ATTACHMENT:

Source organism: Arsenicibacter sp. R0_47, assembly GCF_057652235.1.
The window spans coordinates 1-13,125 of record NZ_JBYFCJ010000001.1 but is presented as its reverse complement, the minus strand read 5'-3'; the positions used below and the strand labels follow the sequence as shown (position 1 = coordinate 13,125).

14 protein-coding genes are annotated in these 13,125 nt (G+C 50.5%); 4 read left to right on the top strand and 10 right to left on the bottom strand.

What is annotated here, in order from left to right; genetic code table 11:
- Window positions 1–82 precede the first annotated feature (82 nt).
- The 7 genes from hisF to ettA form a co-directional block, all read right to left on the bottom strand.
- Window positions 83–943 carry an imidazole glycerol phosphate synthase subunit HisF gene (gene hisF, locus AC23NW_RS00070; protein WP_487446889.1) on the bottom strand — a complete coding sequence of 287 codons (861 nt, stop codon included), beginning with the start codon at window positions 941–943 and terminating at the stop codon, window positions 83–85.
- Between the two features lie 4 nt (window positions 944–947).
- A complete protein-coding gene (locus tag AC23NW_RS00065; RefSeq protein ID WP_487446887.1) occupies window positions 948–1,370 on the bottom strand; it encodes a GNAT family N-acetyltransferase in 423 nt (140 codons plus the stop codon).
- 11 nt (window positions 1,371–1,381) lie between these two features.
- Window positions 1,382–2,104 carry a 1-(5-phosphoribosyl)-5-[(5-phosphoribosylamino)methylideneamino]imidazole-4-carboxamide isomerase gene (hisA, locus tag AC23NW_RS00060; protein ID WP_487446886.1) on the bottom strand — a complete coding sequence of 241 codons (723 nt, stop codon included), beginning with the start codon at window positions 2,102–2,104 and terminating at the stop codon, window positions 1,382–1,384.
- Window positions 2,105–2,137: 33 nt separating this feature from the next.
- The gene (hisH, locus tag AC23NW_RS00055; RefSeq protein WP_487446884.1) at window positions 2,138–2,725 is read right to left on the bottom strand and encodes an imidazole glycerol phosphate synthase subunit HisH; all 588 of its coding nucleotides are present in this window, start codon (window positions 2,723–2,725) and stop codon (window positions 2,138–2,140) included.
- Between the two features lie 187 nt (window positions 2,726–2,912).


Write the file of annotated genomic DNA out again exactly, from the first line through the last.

Source organism: Arsenicibacter sp. R0_47, assembly GCF_057652235.1.
The window spans coordinates 1-13,125 of record NZ_JBYFCJ010000001.1 but is presented as its reverse complement, the minus strand read 5'-3'; the positions used below and the strand labels follow the sequence as shown (position 1 = coordinate 13,125).

14 protein-coding genes are annotated in these 13,125 nt (G+C 50.5%); 4 read left to right on the top strand and 10 right to left on the bottom strand.

What is annotated here, in order from left to right; genetic code table 11:
- Window positions 1–82 precede the first annotated feature (82 nt).
- The 7 genes from hisF to ettA form a co-directional block, all read right to left on the bottom strand.
- Window positions 83–943 carry an imidazole glycerol phosphate synthase subunit HisF gene (gene hisF, locus AC23NW_RS00070; protein WP_487446889.1) on the bottom strand — a complete coding sequence of 287 codons (861 nt, stop codon included), beginning with the start codon at window positions 941–943 and terminating at the stop codon, window positions 83–85.
- Between the two features lie 4 nt (window positions 944–947).
- A complete protein-coding gene (locus tag AC23NW_RS00065; RefSeq protein ID WP_487446887.1) occupies window positions 948–1,370 on the bottom strand; it encodes a GNAT family N-acetyltransferase in 423 nt (140 codons plus the stop codon).
- 11 nt (window positions 1,371–1,381) lie between these two features.
- Window positions 1,382–2,104 carry a 1-(5-phosphoribosyl)-5-[(5-phosphoribosylamino)methylideneamino]imidazole-4-carboxamide isomerase gene (hisA, locus tag AC23NW_RS00060; protein ID WP_487446886.1) on the bottom strand — a complete coding sequence of 241 codons (723 nt, stop codon included), beginning with the start codon at window positions 2,102–2,104 and terminating at the stop codon, window positions 1,382–1,384.
- Window positions 2,105–2,137: 33 nt separating this feature from the next.
- The gene (hisH, locus tag AC23NW_RS00055; RefSeq protein WP_487446884.1) at window positions 2,138–2,725 is read right to left on the bottom strand and encodes an imidazole glycerol phosphate synthase subunit HisH; all 588 of its coding nucleotides are present in this window, start codon (window positions 2,723–2,725) and stop codon (window positions 2,138–2,140) included.
- Between the two features lie 187 nt (window positions 2,726–2,912).